I am struck by several things in this story. One, Jesus allows his disciples to endure the fearful storm for hours before he comes to them. This is hard for us to grasp. Why Lord would you allow me to go through this? Yet, we know that the storm could not separate them from the love of God. James tells us that trials are part of our faith.

James writes, “Blessed is the man who remains steadfast under trial, for when he has stood the test he will receive the crown of life, which God has promised to those who love him. [1] Trials and tests of faith are part of the journey of faith. They strengthen the soul and bring a blessing. In today’s story our disciples are learning that they are not abandoned even in the most terrifying situation. These same men will eventually face threats against their lives and they will even be killed for their faith, but they have learned God’s absolute faithfulness even in the most threatening of times.

Peter, always the bold one, wants to confirm the presence of Jesus, the I AM, by requesting that he might go to Jesus. What better place to be during a dire situation than near Jesus. Even if it means stepping toward the dark waters, it is still the safest place to be.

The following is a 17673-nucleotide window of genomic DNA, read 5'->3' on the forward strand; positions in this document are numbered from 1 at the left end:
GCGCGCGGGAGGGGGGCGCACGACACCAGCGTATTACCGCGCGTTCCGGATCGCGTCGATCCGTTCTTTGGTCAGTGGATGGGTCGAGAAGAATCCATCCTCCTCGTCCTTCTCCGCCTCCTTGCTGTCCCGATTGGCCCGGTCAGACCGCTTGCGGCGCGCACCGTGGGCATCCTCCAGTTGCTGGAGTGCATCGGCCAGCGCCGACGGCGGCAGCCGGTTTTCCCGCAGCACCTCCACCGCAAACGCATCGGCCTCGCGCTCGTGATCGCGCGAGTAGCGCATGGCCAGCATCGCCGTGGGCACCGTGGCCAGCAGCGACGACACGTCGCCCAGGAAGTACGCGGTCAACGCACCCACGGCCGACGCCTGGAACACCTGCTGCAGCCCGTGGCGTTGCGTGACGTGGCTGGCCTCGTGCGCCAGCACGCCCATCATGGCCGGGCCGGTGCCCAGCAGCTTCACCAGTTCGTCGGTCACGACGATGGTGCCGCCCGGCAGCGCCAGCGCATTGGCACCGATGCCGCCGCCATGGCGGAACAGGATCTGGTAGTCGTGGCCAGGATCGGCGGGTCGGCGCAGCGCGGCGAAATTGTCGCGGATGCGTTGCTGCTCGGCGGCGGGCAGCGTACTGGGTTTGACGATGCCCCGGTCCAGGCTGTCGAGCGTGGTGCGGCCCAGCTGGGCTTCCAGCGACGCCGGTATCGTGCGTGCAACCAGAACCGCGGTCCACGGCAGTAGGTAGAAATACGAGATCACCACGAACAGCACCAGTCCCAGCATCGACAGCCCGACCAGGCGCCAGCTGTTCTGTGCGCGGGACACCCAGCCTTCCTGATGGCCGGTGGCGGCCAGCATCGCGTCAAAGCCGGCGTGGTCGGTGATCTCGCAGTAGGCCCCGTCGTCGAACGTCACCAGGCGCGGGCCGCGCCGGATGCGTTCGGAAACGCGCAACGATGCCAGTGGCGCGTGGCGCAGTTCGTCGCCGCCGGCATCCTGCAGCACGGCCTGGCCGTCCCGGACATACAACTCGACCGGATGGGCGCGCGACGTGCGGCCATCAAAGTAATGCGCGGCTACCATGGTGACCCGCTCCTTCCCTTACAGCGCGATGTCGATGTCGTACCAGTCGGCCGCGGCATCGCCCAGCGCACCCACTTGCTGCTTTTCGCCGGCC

Yes, Peter is overcome by fear, but he prays the great pray of God’s people, “Lord save me.” What a simple prayer. What a perfect prayer. It is the great prayer we might carry on our lips and in our hearts, “Lord save me.”

In our Daily Office, we pray, “O God, make speed to save us; O Lord, make haste to help us.” We do not always know what to pray, but this simple prayer captures our need. “Lord save me.” “O Lord make haste to help me.” How often I have prayed this pray. It is a breath prayer that I can cry out again and again. When life is threatening and I am out of control, and even when life is peaceful, I can still cry out, “Lord save me.”

Immediately, Jesus reaches down and takes hold of Peter. Here we have a picture of God’s redeeming grace. All humanity is adrift on the sea of sin and death. Terrified and sinking down. Jesus comes to us in our brokenness, in our fear, in our struggle, in our sin. We cannot take hold of him for we are sinking, but he takes hold of us and draws us to himself. Stilling the waves of chaos and bringing peace and comfort. He is our Great Redeemer.

Jesus is leading Peter and all the disciples more deeply into the way of faith. They will continue to doubt, continue to fear, continue to struggle. But Jesus will continue to take hold, continue to lead them, continue to speak the word of Peace. And by his grace they will grow up into the great men of faith who will lead the church through the fires of persecution.

Jesus leads us through trials and tests. It may not look like the boat in the storm, but it may feel like the threat and chaos of stormy waters. I know that he is faithful because I’ve tasted and seen his goodness. He has allowed me to walk through the valley of the shadow of death and through seasons of darkness and struggle. Yet, He has been faithful. Like the disciples of old, our response to his faithfulness is worship. We bow our heads and hearts, confessing, “Truly you are the Son of God.”

[1] The Holy Bible: English Standard Version (Wheaton, IL: Crossway Bibles, 2016), Jas 1:12.